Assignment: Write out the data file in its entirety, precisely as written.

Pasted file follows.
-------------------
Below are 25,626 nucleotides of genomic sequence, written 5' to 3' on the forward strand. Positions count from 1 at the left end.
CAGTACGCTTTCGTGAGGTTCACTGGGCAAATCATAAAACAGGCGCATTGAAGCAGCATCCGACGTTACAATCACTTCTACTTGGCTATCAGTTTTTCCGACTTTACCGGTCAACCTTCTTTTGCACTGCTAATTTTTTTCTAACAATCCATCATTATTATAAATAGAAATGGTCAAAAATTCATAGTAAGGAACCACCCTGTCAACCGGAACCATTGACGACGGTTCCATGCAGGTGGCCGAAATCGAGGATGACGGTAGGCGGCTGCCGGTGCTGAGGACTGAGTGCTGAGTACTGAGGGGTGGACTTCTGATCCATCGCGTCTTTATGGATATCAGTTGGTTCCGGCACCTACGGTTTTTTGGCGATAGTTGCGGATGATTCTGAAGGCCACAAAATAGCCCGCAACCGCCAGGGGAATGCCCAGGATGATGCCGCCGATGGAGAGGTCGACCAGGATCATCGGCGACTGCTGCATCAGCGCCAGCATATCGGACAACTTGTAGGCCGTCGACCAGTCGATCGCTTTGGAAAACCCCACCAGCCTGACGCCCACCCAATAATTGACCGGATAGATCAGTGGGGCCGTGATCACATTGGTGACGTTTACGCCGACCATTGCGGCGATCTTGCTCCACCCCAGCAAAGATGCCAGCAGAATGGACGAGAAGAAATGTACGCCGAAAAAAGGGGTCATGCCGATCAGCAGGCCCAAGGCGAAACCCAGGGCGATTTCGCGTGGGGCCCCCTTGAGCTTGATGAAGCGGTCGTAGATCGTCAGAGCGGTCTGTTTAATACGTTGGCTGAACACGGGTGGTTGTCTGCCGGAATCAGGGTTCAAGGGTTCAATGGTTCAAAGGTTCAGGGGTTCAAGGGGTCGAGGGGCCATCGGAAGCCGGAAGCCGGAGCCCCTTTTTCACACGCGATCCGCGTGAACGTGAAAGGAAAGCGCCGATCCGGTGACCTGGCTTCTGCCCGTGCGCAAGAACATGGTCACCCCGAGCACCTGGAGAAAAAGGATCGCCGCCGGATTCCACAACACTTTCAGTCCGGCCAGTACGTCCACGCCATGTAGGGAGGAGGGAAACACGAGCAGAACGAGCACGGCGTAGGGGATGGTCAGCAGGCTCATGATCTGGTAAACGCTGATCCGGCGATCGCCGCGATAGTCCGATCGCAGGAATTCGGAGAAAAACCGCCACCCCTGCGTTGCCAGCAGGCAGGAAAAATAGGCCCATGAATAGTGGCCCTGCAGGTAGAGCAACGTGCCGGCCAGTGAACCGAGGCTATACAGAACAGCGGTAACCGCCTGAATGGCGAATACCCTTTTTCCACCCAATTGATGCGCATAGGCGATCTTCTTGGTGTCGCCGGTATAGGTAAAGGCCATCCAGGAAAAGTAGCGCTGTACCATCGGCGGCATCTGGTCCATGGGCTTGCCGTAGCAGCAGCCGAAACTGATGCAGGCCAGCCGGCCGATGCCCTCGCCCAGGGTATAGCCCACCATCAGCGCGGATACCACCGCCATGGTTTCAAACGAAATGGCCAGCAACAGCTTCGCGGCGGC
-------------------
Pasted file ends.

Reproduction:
Below are 25,626 nucleotides of genomic sequence, written 5' to 3' on the forward strand. Positions count from 1 at the left end.
CAGTACGCTTTCGTGAGGTTCACTGGGCAAATCATAAAACAGGCGCATTGAAGCAGCATCCGACGTTACAATCACTTCTACTTGGCTATCAGTTTTTCCGACTTTACCGGTCAACCTTCTTTTGCACTGCTAATTTTTTTCTAACAATCCATCATTATTATAAATAGAAATGGTCAAAAATTCATAGTAAGGAACCACCCTGTCAACCGGAACCATTGACGACGGTTCCATGCAGGTGGCCGAAATCGAGGATGACGGTAGGCGGCTGCCGGTGCTGAGGACTGAGTGCTGAGTACTGAGGGGTGGACTTCTGATCCATCGCGTCTTTATGGATATCAGTTGGTTCCGGCACCTACGGTTTTTTGGCGATAGTTGCGGATGATTCTGAAGGCCACAAAATAGCCCGCAACCGCCAGGGGAATGCCCAGGATGATGCCGCCGATGGAGAGGTCGACCAGGATCATCGGCGACTGCTGCATCAGCGCCAGCATATCGGACAACTTGTAGGCCGTCGACCAGTCGATCGCTTTGGAAAACCCCACCAGCCTGACGCCCACCCAATAATTGACCGGATAGATCAGTGGGGCCGTGATCACATTGGTGACGTTTACGCCGACCATTGCGGCGATCTTGCTCCACCCCAGCAAAGATGCCAGCAGAATGGACGAGAAGAAATGTACGCCGAAAAAAGGGGTCATGCCGATCAGCAGGCCCAAGGCGAAACCCAGGGCGATTTCGCGTGGGGCCCCCTTGAGCTTGATGAAGCGGTCGTAGATCGTCAGAGCGGTCTGTTTAATACGTTGGCTGAACACGGGTGGTTGTCTGCCGGAATCAGGGTTCAAGGGTTCAATGGTTCAAAGGTTCAGGGGTTCAAGGGGTCGAGGGGCCATCGGAAGCCGGAAGCCGGAGCCCCTTTTTCACACGCGATCCGCGTGAACGTGAAAGGAAAGCGCCGATCCGGTGACCTGGCTTCTGCCCGTGCGCAAGAACATGGTCACCCCGAGCACCTGGAGAAAAAGGATCGCCGCCGGATTCCACAACACTTTCAGTCCGGCCAGTACGTCCACGCCATGTAGGGAGGAGGGAAACACGAGCAGAACGAGCACGGCGTAGGGGATGGTCAGCAGGCTCATGATCTGGTAAACGCTGATCCGGCGATCGCCGCGATAGTCCGATCGCAGGAATTCGGAGAAAAACCGCCACCCCTGCGTTGCCAGCAGGCAGGAAAAATAGGCCCATGAATAGTGGCCCTGCAGGTAGAGCAACGTGCCGGCCAGTGAACCGAGGCTATACAGAACAGCGGTAACCGCCTGAATGGCGAATACCCTTTTTCCACCCAATTGATGCGCATAGGCGATCTTCTTGGTGTCGCCGGTATAGGTAAAGGCCATCCAGGAAAAGTAGCGCTGTACCATCGGCGGCATCTGGTCCATGGGCTTGCCGTAGCAGCAGCCGAAACTGATGCAGGCCAGCCGGCCGATGCCCTCGCCCAGGGTATAGCCCACCATCAGCGCGGATACCACCGCCATGGTTTCAAACGAAATGGCCAGCAACAGCTTCGCGGCGGC